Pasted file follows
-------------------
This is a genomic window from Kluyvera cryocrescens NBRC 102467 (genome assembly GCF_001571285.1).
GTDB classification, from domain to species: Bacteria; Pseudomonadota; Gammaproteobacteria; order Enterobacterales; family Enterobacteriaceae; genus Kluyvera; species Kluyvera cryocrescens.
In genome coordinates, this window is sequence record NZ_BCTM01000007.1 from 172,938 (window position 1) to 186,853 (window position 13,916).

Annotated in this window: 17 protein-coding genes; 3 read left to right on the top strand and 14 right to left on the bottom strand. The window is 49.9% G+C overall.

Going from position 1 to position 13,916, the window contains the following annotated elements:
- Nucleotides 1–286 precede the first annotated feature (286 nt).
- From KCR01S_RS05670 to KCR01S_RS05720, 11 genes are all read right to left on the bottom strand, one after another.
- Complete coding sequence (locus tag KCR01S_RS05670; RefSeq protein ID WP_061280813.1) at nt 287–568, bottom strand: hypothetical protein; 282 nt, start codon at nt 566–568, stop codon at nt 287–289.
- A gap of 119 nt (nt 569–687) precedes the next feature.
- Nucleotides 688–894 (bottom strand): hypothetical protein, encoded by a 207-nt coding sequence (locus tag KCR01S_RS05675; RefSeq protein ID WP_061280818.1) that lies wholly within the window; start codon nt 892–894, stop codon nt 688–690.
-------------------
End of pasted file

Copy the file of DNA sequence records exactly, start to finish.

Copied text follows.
This is a genomic window from Kluyvera cryocrescens NBRC 102467 (genome assembly GCF_001571285.1).
GTDB classification, from domain to species: Bacteria; Pseudomonadota; Gammaproteobacteria; order Enterobacterales; family Enterobacteriaceae; genus Kluyvera; species Kluyvera cryocrescens.
In genome coordinates, this window is sequence record NZ_BCTM01000007.1 from 172,938 (window position 1) to 186,853 (window position 13,916).

Annotated in this window: 17 protein-coding genes; 3 read left to right on the top strand and 14 right to left on the bottom strand. The window is 49.9% G+C overall.

Going from position 1 to position 13,916, the window contains the following annotated elements:
- Nucleotides 1–286 precede the first annotated feature (286 nt).
- From KCR01S_RS05670 to KCR01S_RS05720, 11 genes are all read right to left on the bottom strand, one after another.
- Complete coding sequence (locus tag KCR01S_RS05670; RefSeq protein ID WP_061280813.1) at nt 287–568, bottom strand: hypothetical protein; 282 nt, start codon at nt 566–568, stop codon at nt 287–289.
- A gap of 119 nt (nt 569–687) precedes the next feature.
- Nucleotides 688–894 (bottom strand): hypothetical protein, encoded by a 207-nt coding sequence (locus tag KCR01S_RS05675; RefSeq protein ID WP_061280818.1) that lies wholly within the window; start codon nt 892–894, stop codon nt 688–690.